Rue Emoh: Our Home, Our Story

A.Adelowo, J.Clacherty, J.Eberle, E.Escamilla, L. Nienhoff, F. Siegenthaler, S.Steiner, B.Studer
Urbanism from the South Seminar Paper, 2018

From housing struggles to hope in new homes - A research project by Critical Urbanisms and Southern Urbanisms classes at the University of Cape Town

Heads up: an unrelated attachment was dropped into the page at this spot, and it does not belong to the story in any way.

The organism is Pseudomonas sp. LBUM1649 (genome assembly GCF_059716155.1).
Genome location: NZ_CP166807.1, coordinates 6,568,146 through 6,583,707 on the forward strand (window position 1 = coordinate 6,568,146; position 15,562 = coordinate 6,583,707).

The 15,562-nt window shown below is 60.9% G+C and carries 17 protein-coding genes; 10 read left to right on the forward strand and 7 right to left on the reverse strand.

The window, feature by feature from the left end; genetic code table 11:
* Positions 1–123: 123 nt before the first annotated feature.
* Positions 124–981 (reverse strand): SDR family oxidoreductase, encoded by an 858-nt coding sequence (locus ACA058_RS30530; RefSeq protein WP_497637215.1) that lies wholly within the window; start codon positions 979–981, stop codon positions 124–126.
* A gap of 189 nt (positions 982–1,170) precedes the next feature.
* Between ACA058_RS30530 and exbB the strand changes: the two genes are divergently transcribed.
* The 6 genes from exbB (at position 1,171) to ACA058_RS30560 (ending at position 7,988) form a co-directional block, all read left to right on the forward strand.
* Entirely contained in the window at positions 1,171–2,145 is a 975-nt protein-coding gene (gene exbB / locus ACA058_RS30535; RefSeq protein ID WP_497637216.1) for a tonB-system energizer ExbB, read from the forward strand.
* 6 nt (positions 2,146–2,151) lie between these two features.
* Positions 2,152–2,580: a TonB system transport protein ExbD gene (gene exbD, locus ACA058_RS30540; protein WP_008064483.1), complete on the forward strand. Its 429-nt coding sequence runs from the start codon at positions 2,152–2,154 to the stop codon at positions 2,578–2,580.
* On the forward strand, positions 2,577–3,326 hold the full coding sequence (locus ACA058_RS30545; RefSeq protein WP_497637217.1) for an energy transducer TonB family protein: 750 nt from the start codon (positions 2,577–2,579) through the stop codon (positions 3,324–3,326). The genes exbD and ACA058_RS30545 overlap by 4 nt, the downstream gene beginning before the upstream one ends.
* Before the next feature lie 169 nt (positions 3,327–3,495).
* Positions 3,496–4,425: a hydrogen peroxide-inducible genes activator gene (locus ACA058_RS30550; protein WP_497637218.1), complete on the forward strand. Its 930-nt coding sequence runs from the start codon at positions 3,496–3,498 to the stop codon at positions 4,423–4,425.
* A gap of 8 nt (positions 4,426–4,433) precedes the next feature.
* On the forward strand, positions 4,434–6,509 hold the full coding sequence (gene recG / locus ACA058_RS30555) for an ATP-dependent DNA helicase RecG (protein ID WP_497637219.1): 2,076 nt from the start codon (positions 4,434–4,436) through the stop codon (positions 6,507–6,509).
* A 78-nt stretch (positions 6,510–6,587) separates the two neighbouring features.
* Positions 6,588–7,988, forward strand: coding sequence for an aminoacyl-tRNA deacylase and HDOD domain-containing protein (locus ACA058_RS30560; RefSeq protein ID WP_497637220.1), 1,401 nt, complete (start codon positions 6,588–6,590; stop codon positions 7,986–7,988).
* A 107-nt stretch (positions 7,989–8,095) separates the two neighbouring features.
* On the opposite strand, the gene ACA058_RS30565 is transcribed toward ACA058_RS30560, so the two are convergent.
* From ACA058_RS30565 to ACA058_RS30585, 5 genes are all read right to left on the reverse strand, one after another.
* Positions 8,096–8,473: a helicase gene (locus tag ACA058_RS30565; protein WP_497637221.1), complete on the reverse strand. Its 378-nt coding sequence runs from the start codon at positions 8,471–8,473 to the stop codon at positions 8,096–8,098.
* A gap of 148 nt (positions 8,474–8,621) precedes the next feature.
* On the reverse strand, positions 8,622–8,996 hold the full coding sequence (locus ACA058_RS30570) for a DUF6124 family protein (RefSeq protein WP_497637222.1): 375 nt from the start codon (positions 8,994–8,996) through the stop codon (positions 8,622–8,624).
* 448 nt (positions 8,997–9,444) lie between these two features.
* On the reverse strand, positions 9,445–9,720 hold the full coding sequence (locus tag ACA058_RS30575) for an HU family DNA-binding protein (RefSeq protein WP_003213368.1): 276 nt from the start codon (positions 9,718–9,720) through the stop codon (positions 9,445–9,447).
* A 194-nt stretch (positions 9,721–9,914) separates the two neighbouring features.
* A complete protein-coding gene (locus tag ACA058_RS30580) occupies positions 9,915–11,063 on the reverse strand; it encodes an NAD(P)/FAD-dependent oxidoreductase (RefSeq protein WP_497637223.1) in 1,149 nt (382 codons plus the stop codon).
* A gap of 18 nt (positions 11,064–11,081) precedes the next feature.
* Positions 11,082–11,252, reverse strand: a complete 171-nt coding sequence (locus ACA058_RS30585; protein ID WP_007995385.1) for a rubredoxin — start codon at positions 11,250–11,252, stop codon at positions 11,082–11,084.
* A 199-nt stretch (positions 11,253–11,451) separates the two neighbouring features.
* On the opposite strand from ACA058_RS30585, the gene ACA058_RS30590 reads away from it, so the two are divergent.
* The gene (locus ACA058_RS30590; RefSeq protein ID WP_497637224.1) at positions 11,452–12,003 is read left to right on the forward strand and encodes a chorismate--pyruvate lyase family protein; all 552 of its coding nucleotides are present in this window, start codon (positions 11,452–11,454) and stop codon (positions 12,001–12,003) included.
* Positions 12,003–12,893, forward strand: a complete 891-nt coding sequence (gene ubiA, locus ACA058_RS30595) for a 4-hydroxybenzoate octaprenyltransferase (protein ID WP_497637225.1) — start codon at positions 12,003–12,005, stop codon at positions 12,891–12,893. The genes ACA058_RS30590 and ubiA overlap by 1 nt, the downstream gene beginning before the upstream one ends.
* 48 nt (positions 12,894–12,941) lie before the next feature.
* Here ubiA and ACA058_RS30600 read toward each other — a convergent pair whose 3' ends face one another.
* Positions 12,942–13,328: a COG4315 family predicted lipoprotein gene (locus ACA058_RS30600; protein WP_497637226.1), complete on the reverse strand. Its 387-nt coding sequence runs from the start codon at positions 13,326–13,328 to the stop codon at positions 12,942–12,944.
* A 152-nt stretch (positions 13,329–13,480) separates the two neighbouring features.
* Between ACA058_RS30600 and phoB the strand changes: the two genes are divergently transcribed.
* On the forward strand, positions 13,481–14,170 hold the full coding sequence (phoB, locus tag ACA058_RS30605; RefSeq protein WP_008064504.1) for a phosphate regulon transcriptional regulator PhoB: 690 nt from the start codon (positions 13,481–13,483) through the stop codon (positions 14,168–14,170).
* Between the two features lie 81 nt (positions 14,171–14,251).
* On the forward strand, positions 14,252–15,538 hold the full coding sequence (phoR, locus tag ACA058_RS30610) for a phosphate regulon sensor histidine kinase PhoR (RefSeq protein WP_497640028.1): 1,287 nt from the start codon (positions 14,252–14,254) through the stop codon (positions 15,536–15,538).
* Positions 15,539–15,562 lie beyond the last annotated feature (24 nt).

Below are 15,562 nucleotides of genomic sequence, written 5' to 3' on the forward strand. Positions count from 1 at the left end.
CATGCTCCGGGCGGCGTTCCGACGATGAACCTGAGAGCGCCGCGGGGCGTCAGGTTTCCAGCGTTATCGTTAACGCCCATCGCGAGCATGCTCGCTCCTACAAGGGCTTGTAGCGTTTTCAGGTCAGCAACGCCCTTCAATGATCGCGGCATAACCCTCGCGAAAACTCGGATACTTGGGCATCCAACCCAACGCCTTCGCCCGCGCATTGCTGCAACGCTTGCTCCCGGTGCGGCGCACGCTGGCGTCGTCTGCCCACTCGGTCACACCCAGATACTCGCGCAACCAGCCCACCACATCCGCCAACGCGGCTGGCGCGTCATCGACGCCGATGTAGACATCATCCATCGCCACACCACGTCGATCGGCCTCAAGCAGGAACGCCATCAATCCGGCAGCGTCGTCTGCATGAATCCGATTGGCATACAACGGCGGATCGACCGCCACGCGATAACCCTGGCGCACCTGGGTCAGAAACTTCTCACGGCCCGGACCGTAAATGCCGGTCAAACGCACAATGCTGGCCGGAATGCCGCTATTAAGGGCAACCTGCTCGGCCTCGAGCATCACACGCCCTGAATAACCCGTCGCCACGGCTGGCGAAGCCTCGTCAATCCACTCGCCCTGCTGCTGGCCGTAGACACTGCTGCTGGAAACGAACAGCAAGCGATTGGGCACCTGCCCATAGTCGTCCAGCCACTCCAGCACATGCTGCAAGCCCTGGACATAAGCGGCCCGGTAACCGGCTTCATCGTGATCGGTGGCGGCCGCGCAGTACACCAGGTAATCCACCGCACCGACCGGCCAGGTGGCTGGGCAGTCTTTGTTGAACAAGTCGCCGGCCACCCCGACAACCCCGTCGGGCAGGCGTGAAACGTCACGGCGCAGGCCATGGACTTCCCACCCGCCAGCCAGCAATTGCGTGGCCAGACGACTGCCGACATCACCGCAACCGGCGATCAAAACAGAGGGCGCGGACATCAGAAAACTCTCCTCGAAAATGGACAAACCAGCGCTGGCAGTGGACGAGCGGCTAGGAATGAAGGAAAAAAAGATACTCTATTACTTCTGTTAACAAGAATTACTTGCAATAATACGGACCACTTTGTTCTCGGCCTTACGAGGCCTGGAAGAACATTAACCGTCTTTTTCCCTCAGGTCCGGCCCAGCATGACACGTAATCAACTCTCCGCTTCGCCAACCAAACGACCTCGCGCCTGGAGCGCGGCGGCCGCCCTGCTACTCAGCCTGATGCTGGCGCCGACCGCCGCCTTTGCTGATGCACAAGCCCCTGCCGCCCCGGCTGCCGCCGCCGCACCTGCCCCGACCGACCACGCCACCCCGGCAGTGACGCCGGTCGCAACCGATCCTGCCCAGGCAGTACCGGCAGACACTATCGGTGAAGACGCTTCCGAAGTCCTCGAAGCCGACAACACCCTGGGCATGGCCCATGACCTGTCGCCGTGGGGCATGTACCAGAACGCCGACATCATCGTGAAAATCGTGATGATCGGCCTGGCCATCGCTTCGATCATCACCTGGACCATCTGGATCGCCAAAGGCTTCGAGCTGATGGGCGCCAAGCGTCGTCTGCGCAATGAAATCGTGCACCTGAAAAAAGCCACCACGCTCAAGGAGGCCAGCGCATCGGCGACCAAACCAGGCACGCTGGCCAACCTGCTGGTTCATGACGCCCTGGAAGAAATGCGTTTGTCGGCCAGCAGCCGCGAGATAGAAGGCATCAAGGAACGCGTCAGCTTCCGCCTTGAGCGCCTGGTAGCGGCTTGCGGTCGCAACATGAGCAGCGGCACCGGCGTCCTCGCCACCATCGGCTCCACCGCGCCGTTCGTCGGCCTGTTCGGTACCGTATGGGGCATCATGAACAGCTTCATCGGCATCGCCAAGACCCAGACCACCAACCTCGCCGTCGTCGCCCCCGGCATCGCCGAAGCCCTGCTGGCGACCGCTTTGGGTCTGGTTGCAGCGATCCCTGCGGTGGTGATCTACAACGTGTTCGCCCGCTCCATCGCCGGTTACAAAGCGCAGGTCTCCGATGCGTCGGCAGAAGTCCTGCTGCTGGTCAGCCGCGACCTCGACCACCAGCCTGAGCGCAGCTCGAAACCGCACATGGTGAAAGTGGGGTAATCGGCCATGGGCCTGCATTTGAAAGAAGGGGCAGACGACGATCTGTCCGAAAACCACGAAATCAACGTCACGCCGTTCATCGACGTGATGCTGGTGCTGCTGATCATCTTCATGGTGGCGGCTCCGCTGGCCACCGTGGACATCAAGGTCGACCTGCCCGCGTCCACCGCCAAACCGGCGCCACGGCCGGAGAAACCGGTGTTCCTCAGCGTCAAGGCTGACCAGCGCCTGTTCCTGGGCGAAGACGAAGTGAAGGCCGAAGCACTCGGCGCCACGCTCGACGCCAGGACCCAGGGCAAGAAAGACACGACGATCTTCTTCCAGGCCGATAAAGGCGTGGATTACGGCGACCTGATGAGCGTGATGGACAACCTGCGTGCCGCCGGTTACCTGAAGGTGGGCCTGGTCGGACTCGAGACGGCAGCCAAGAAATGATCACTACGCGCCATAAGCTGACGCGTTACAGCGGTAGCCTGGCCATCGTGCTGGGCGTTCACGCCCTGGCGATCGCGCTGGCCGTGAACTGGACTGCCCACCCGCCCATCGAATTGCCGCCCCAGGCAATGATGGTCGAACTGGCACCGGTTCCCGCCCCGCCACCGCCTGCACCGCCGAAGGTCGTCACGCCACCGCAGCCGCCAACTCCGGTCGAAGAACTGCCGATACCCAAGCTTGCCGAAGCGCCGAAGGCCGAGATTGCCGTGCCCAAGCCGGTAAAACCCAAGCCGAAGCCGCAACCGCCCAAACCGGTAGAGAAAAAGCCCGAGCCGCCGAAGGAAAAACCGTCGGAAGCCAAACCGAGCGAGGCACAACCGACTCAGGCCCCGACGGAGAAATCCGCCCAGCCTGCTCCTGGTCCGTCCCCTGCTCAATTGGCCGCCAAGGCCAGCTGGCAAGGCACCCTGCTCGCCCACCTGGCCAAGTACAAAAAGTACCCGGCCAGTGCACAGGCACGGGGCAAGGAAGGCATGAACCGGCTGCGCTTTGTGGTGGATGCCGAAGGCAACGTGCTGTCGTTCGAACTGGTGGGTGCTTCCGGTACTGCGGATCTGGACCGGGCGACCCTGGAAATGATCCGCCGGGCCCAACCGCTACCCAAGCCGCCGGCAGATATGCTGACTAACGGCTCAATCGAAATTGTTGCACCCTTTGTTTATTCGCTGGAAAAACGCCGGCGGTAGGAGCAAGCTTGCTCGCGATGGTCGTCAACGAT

Living in a backyard, an overcrowded home, or making do in an informal settlement is a reality for many families in South Africa. Unstable and insufficient housing leaves everyday life a challenge. Access to essential basic services such as water and sanitation and electricity is difficult. Alternative, secure forms of housing are costly and insecure. Families often face the threat of evictions, finding themselves on the street or looking for another place to stay. Government efforts at improving living standards and attempts to provide basic services have fallen short. Living in such vulnerable situations marks the struggle of many families for a life of dignity. In these hard contexts, families and communities across South Africa have to organise to access and build housing, mobilising to improve living conditions. This booklet shares the story of Ruo Emoh (Our Home, spelt backwards) a housing project through which 49 families have moved into homes on a well-located piece of infill land in Colorado Park in Mitchells Plain, Cape Town. Community organising and planning for Ruo Emoh started in 1997 and continued over twenty years. Ad- ministrative and political regulations and obstacles, as well as neighbouring rate- payers’ interventions repeatedly delayed the project. Nevertheless, the community’s persistence paid off. The housing project was completed and Ruo Emoh’s 49 families moved into their new homes on December 22nd, 2017. This booklet documents the project’s long history. It shares the housing histo- ries and experiences of nineteen of the forty-nine families who self organised to change their living conditions and to become homeowners in Ruo Emoh. It narrates their stories and experiences, the hardships of their housing struggles, the challenges of organising to access secure housing, and the emotions and experiences of moving into new homes in this development. These stories are the heart of this booklet, narrating the hardships of living without decent and secure housing and the hopes that accompany the move to home ownership in Ruo Emoh. On the one hand, this booklet is a reminder of the challenges and achieve- ments of a struggle spanning more than 20-years. On the other hand, in this project and in the residents' stories are lessons that highlight persistence and dedication, the commitment developed in the collaboration required to bring the Ruo Emoh housing project to fruition. In particular, PEP and uTshani Fund (part of the South African SDI Alliance1) as well as the Federation of the Urban and Rural Poor (formerly known as the South African Homeless People’s Federation) have walked alongside Ruo Emoh community since they first started organising in 1997. This research project on Ruo Emoh has brought together residents with masters-level urban studies students in the Masters of Southern Urbanism based at the African Centre for Cities at the University of Cape Town and the Masters of Critical Urbanisms based at the University of Cape Town and at the University of Basel. A product of the research project this booklet records Ruo Emoh’s history. The Ruo Emoh story sheds light on broader struggles in South African cities for shelter and homemaking. In producing this booklet we hope that the (hi)stories and lessons recorded here can be an inspiration and a tool for other commu- nities, who find themselves in similarly harsh living conditions and housing struggles. Through sharing the challenges and strategic breakthroughs, the everyday experiences of struggle and hope, Ruo Emoh's stories might encourage and assist other communities to seek alternatives to or identify upgra- ding opportunities in backyards, informal settlements, and overcrowded housing. At the heart of the booklet are stories of what is possible when a group of people are willing and able to organise, to build strategic alliances and to negotiate pragmatically over the long term. At the heart of the booklet are family hopes and visions for the future as they continue to build their lives as homeowners in Ruo Emoh. This booklet celebrates Ruo Emoh families who know best the realities of housing struggle and the hopes of home ownership.

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